FACTS, FIGURES AND FINAL VERDICT Cersaie 2019 attracted a total of 112,340 visitors over five days: a modest increase (0.2%) compared to 2018. This included 52,997 international visitors, while the number of Italian visitors grew by 2.2% to 59,343. Cersaie 2019 saw a significant improvement in the quality and variety of products, as well as a rise in the number of exhibitors, increasing to 889 stands from 40 countries. There were 458 ceramic tile companies and 214 from the bathroom furnishing sector. Campani’s Divinae is a marble-ef fect collection

As Cersaie was such a diverse and vibrant show it is hard to sum it up succinctly. There was the return to smaller square tiles based on the old Imperial four and six-inch standard. These petite tiles, now being used in tandem with modern printing and production techniques, have been given a whole new lease of life. 28

Terrazzo is here and is not going anywhere. Its designs and tones have grown and developed over the past 24 months into such a broad range ensuring that no matter what your previous conceptions were, in 2020 you are bound to become a fan. “Developments in glazing technology have allowed manufacturers to develop the most visually appealing variations of terrazzo that we’ve seen to-date,” said Christie.

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“The new style of glaze manufacturing accentuates random aggregate chips with a gloss finish. This means that the tiles sparkle and shine as you move around and are perfect for open plan areas.” As styles migrate from the waves to the rainforest, vibrant greens and tropical patinas are the shades to watch take dominance in summer 2020. Pastels were still out in force, with pastel pink moving to the forefront of the colour story. “Palette direction is most certainly bringing a broader social consciousness around the environment to the fore, with green and organic variations taking the leading cue at Cersaie,” said Christie. “From tropical palm prints, through to leaves and even birds reflect a broader social desire for connection to the natural environment – these are great styles to recommend to clients who are unsure of where to take their renovation’s look for 2020.”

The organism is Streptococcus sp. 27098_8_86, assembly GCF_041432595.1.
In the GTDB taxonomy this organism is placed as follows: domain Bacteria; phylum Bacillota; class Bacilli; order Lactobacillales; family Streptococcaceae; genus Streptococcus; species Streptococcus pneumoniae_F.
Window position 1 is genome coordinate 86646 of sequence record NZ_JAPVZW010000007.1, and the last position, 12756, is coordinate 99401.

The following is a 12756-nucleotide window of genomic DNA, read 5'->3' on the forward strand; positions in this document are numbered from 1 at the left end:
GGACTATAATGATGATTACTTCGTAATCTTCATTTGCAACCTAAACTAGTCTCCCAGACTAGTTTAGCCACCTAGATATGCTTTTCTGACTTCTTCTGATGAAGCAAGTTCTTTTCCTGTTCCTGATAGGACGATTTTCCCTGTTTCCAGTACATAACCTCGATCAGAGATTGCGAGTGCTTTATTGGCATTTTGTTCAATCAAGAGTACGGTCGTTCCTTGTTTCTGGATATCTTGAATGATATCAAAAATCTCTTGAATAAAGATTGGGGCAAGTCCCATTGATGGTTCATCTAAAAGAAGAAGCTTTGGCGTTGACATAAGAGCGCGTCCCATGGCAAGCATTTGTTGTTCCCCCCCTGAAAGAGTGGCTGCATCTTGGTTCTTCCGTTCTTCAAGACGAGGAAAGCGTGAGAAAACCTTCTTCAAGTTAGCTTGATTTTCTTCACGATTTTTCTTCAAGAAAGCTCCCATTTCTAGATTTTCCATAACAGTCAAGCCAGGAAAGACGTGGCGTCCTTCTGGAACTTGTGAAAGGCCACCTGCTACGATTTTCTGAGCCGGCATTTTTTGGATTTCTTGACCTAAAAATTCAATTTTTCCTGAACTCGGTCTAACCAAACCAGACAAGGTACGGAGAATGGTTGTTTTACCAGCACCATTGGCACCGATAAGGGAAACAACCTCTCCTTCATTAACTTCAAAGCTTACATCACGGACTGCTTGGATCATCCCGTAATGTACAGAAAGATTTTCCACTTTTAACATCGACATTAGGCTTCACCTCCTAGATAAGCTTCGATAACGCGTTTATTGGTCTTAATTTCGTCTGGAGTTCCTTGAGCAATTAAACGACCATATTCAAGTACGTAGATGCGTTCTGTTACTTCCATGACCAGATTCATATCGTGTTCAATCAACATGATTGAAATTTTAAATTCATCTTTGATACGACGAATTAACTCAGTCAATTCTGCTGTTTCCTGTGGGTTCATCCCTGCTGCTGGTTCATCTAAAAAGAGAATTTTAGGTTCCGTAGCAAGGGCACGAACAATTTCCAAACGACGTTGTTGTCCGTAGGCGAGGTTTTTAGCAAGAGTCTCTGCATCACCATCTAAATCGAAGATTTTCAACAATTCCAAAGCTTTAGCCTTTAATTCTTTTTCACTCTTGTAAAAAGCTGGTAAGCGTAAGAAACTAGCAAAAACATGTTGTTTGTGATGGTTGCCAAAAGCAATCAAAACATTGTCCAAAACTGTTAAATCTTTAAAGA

Casalgrande Padana’s Macro is a playful interpretation of terrazzo

Soft pinks, tonal blues and rustic oranges were other colours predominately used to bring spaces to life in lieu of green. Shades of warming brown neutrals balanced the colour palette for those who prefer understated elegance. “Moroccan and Bedouin decorative styles in 200x200 again referenced nature with symmetrical leaf designs and abstract floral patterns, tying into the organic forecast again,” she adds. chtal is a mosaic

Karl by Agrob Bu

collection | TILE TODAY #103 | 27


CERSAIE Progetto porcelain stoneware surfaces from Campani come in four colours